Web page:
Are Dynamically Evolving Models the Future of Hydrologic Modelling? A Data Assimilation Approach

Tuesday, 16 December 2014
Sahani Darshika Pathiraja1, Lucy Amanda Marshall1, Ashish Sharma1 and Hamid Moradkhani2, (1)University of New South Wales, School of Civil and Environmental Engineering, Sydney, NSW, Australia, (2)Portland State University, Civil and Environmental Engineering, Portland, OR, United States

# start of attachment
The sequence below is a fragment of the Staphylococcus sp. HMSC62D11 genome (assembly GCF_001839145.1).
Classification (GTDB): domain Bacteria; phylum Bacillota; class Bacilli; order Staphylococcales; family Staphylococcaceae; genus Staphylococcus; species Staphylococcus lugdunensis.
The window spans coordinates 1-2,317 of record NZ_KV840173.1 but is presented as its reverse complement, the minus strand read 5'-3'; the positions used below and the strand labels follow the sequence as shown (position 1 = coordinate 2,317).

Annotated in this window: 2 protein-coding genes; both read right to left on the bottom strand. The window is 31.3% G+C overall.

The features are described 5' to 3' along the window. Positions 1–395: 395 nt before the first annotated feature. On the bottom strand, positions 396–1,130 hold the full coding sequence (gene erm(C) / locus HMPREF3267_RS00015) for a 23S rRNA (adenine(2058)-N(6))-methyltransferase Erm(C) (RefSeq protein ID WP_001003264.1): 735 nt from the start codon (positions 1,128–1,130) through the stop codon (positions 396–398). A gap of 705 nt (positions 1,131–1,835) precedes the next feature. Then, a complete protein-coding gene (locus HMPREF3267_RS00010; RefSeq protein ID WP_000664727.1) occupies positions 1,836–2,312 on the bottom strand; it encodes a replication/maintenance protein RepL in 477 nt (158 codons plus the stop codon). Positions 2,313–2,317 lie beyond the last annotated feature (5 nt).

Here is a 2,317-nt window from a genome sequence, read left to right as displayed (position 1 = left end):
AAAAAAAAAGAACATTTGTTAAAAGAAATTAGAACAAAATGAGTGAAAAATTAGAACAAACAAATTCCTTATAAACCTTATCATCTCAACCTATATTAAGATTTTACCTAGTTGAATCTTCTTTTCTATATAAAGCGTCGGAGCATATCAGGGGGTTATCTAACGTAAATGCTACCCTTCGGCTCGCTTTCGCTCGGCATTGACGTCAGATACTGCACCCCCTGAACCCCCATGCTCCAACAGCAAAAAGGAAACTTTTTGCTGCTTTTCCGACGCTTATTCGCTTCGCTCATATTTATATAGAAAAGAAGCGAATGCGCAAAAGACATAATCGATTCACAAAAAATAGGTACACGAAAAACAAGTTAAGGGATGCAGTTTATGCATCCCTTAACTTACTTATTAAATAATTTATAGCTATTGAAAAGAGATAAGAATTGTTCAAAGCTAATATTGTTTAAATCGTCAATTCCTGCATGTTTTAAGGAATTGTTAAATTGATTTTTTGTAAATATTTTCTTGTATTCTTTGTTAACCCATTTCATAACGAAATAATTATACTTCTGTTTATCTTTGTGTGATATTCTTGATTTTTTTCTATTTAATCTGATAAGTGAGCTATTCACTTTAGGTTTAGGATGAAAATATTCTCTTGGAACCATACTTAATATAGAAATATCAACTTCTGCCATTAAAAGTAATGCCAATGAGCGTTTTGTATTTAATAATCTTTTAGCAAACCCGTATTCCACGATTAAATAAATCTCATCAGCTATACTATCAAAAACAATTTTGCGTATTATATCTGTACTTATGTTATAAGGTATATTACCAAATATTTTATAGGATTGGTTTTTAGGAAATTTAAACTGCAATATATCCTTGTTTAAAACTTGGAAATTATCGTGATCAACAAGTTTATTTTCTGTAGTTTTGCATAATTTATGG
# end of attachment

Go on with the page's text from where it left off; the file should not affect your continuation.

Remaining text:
Can a single model adequately represent a catchment’s runoff response? Is it possible to design a modelling framework that can adequately represent catchment processes now and in the future? These are just a few of the questions related to catchment modelling that continue to intrigue hydrologists. An appreciation of catchment non-stationarity is critical to answering these questions. However this has been given little consideration in the past. Typically a single model parameterisation is adopted and assumed to be adequate outside the period of calibration/validation. We present a novel method for dealing with catchment non stationarity that allows model parameterisations to evolve in time through a Data Assimilation framework. Data Assimilation for hydrologic parameter estimation has mainly focused on deriving a stationary parameter distribution. We investigate the potential for Data Assimilation to estimate time varying model parameters, an application which has not been examined before in the hydrologic sciences. This is undertaken using the popular Ensemble Kalman Filter with the Probability Distributed Model (PDM), a lumped conceptual hydrologic model. It is shown that careful consideration of the artificial parameter evolution step is critical in this context. A range of traditional artificial parameter evolution techniques are considered and found to be problematic when parameters exhibit temporal variability. A new hierarchical approach is presented that relies on a more meaningful description of parameter evolution to improve the prior parameter distribution. The hierarchical approach is applied to multiple known case studies and shown to produce superior results when compared to traditional parameter evolution techniques. This method provides a general framework for establishing dynamically evolving models that will be particularly useful for rapidly changing catchments.